Most people, I imagine, might call this gratuitous violence. A juvenile thrill, akin to pulling the wings off a fly. But as most savvy readers realize, there’s more to such a spectacle of guts than first meets the eye. For one thing, there’s drama in the suspenseful soothing of the dog. This one page is worth a thousand Old Yellers. Then there’s the ugly truth exposed by the blast. It’s everything Old Yeller never had the guts to do. This is accented by Bob’s exposure of the pettiness of human pain (“I burnt my finger!”). And an attack on the lack of backbone in much of the middle class, refusing to both soothe those who are failing and to get their hands dirty when there’s an uncomfortable problem that needs to be solved.
In the back of the book, Notley gives excellent annotations which read like an insightful and witty “director’s commentary” track on a DVD. Notley’s discussion of “Dog Killer” reveals that it’s based on a true story from childhood. He also manages to unveil his general approach to the comic as a whole: “Just as [Bob]’s holding the dog’s head down and coaxing it, I’m holding the reader’s head down until that moment I make them look at a dog’s head getting pulped. Sometimes you have to take cherished notions into the back yard and blow their heads off, and you can’t look away when you do it.” I couldn’t agree more.
Such thematic depth can be found in even the most silly or bizarre entries in the book — all of them force you to look at something in a new light, from a skewed angle. There’s a lot of meat and grizzle to chew on here, in 158 pages of high energy drawing. I think this book will appeal to horror fans very much. But Bob the Angry Flower eludes genre, ranging from direct political commentary (a number of the pieces in Dog Killer refer explicitly to the 2004 Presidential Election) to surrealism (in one entry, Bob awakens as a bug and cursing Kafka and then transplanting his floral head onto a clone in a gory, pitiless act of decapitation) to science-fiction (Bob makes killer robots) and the gross-out (Bob sticks his fingers in the squirming maggots of a dead bird over and over again in one strip — and that’s the whole bit). I am hardly an expert on the graphic fiction genre, but I think it’s safe to say that Notley’s approach to sequential art is incomparable. The manic and raw drawing style, the play with titles and captions, and the sheer audacity of the premises all reminded me a little bit of the expressionist flourishes of Jhonen Vasquez’s brilliantly sick comic, Johnny the Homicidal Maniac, but without the Goth sensibility. Skewed, dark, twisted, smart, sick, scary, witty…even these words don’t do it justice. That’s why it’s art. And why it’s angry.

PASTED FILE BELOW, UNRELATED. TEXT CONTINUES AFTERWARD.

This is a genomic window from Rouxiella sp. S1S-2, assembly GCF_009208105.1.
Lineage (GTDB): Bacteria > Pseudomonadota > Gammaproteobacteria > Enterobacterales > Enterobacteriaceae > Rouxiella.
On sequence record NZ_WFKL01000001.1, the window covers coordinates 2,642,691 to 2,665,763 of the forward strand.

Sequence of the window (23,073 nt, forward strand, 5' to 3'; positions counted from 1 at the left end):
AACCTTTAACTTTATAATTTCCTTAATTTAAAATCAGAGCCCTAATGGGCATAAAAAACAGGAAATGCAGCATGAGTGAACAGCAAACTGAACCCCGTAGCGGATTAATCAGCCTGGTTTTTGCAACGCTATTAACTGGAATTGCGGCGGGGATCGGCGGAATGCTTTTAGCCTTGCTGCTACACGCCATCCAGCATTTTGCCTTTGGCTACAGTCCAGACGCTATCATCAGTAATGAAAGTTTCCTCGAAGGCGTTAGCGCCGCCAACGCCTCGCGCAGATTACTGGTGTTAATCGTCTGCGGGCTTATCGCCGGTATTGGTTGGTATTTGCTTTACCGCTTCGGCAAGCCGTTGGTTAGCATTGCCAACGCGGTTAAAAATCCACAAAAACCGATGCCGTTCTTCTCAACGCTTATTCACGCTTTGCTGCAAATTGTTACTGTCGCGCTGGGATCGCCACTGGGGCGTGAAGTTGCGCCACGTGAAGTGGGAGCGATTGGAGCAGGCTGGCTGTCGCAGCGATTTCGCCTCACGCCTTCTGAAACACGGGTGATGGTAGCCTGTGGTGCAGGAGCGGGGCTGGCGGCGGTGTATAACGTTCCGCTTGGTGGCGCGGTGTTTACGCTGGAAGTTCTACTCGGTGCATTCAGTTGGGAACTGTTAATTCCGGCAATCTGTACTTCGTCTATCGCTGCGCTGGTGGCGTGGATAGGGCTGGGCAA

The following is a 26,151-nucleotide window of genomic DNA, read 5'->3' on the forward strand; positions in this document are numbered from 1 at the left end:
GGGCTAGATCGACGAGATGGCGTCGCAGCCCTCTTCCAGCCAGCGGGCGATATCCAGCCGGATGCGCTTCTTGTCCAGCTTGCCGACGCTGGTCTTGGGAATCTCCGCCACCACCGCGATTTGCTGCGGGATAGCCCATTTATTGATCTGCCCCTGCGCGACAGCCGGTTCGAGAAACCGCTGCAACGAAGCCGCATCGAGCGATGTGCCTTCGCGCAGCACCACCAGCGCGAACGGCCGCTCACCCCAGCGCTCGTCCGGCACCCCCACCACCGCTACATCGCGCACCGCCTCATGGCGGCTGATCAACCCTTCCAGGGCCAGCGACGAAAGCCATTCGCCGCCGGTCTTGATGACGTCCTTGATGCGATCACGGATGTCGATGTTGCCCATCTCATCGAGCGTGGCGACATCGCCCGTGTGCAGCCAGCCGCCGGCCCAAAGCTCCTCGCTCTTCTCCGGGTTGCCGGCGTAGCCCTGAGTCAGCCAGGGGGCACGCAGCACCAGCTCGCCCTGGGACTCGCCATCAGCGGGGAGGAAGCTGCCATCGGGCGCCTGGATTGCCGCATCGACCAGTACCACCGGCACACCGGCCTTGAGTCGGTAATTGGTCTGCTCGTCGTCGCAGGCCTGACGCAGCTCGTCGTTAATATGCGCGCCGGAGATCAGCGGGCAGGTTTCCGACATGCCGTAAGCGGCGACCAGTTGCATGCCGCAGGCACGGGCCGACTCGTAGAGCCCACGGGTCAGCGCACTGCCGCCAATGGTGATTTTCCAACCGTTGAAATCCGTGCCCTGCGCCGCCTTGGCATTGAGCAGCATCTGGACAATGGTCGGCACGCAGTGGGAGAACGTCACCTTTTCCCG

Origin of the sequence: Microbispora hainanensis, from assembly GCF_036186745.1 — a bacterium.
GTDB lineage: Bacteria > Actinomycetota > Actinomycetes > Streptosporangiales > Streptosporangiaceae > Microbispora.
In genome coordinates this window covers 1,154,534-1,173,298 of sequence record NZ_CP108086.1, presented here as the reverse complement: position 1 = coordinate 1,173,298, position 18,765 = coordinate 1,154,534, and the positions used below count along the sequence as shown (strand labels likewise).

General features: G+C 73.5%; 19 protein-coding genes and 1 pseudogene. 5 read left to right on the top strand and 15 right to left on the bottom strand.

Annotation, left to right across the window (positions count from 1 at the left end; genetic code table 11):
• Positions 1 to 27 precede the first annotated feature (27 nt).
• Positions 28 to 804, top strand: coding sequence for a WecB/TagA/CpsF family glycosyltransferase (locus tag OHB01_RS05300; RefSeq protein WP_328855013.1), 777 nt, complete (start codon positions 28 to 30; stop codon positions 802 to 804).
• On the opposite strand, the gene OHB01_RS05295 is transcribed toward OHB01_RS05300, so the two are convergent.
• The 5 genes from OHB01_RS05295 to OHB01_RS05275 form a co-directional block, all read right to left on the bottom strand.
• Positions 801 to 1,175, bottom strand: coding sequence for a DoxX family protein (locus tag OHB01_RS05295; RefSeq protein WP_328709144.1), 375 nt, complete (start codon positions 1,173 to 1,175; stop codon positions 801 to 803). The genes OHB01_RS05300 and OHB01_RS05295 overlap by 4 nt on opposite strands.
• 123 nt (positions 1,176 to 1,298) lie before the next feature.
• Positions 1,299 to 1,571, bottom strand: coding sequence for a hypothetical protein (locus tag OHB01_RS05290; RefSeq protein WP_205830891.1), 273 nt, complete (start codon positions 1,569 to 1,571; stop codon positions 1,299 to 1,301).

You gotta see it for yourself. Dog Killer is Stephen Notley’s fifth compilation of BTAF cartoons, but the first American collection (his work originates in Canada). It’s bound to be a hit. The trade paperback is hitting stores this June from Tachyon Publications, for $12.95. Get it while it’s hot-headed.